Following a nuclear explosion, these radionuclides become fixed in the solidified lava or distributed between rubble, water and gases remaining in the test cavity. A certain amount of this radioactive material will be dissolved in the water in the underground cavities. /5
Two kinds of release of radionuclides were considered in the Study: first, releases following normal migration of residual radioactive material through the volcanic and carbonate rocks from the underground cavities; and second, hypothetical releases that might occur as the consequence of some imagined disruptive event. Once the radionuclides escape from underground, either to the lagoons or directly through the sides of the atolls, they become available for dispersion in the ocean.
The Study found that migration of tritium into the lagoons from underground cavities will continue, but within about 100 years the radionuclide concentrations will be below current levels in the open ocean. Other radionuclides, including caesium-137 and strontium-90 would be effectively retained underground within the volcanic rocks, most of their activity decaying and only small amounts of radioactivity being released. The possible maximum increases in concentrations expected at the nearest inhabited atoll, Tureia, due to the predicted, continuous releases from the lagoons of strontium-90, caesium-137 and tritium would be very much less than current levels in the sea, which have been caused by the fallout from all global nuclear testing.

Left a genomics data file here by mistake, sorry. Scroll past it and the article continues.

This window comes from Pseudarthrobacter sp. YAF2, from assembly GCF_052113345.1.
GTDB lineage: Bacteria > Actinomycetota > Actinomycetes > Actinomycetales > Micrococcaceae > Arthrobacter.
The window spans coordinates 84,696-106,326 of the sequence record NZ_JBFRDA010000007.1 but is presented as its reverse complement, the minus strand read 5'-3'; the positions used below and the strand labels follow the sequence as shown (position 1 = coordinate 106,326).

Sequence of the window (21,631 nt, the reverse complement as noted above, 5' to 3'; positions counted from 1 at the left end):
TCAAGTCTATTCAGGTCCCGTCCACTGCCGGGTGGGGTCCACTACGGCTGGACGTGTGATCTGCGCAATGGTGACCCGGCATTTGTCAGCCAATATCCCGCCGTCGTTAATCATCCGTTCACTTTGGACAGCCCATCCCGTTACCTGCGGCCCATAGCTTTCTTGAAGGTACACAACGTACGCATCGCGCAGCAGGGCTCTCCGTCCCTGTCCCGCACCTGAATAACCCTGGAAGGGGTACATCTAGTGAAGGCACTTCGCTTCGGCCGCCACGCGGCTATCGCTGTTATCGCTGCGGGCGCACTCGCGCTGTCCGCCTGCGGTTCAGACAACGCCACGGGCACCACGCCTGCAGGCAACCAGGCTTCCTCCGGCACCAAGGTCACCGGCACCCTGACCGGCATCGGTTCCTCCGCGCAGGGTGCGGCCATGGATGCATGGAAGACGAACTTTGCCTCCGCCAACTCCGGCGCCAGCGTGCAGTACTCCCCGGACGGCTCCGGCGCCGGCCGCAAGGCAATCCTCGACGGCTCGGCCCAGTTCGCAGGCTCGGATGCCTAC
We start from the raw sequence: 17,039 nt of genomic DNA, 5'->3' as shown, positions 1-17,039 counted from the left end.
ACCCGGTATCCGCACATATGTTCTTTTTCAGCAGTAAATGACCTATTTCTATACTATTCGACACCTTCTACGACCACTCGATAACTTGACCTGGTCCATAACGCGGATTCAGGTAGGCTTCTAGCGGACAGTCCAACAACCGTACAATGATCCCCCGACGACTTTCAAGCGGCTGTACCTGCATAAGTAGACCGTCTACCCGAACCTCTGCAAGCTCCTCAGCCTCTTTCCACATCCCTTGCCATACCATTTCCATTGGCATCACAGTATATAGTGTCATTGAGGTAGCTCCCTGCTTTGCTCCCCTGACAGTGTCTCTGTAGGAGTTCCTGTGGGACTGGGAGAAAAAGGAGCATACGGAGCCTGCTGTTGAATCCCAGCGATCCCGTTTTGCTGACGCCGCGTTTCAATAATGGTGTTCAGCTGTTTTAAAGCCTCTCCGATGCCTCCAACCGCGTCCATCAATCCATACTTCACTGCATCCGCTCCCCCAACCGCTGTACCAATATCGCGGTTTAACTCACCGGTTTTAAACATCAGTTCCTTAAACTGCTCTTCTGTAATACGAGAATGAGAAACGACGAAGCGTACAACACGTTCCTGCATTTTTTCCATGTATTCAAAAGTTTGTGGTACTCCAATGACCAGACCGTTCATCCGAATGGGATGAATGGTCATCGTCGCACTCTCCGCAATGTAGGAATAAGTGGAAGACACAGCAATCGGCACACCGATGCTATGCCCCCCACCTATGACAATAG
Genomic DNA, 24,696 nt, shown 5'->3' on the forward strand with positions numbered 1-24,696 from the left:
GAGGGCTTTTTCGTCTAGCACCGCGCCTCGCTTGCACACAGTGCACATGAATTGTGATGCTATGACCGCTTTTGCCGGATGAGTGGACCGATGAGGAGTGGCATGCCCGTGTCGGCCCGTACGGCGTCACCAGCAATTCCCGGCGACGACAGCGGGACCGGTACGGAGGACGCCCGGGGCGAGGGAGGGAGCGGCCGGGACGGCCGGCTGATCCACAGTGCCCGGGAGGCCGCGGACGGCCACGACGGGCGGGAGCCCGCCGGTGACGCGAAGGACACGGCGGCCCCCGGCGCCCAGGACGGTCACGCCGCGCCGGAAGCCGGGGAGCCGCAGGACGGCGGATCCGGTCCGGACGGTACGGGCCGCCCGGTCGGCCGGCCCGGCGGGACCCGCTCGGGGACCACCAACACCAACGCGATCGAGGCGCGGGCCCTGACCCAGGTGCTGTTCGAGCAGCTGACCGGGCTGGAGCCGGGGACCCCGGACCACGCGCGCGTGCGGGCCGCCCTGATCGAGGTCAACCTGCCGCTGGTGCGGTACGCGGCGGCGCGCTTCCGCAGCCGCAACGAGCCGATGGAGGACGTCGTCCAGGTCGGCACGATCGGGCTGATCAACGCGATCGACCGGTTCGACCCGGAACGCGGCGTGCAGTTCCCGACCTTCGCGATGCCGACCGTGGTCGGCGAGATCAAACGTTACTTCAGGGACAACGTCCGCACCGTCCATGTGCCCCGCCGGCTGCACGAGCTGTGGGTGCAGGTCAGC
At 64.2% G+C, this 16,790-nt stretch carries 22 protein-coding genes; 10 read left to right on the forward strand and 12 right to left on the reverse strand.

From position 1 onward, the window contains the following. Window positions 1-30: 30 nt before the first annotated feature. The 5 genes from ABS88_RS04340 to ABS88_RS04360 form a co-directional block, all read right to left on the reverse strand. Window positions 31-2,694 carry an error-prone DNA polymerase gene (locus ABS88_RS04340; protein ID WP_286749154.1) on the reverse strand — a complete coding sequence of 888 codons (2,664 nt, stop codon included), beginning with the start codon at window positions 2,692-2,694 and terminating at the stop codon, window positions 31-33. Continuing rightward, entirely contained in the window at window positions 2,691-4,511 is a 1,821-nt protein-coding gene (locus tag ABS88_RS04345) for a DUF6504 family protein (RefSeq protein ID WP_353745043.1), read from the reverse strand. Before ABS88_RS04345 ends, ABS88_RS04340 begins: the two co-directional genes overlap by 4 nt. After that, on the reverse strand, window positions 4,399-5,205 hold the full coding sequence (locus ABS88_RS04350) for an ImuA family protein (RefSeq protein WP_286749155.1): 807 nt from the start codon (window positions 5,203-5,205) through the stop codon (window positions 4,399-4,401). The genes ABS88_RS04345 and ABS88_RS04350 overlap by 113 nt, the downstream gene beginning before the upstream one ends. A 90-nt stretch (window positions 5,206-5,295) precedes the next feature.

Concentrations of plutonium-239 and -240 in lagoon water, due to the plutonium in the lagoon sediments, have been decreasing and this trend is expected to continue in the short term. However, they are predicted to rise slightly in a few thousand years, as plutonium is released from the test cavities and migrates to the lagoons, although they are expected to remain below the present levels.
The consequences of several major hypothetical disruptive events on the atolls were also assessed. The most significant event considered was a major rock slide, on the north side of Mururoa, exposing the cavities of a safety trial and a nuclear test and causing a sudden release of radioactive materials into the ocean. Regional and large scale modelling was subsequently used to assess the potential dispersion and dilution throughout the South Pacific Ocean, as far afield as Australia and South America, of all radioactive material expected to be released from the atolls.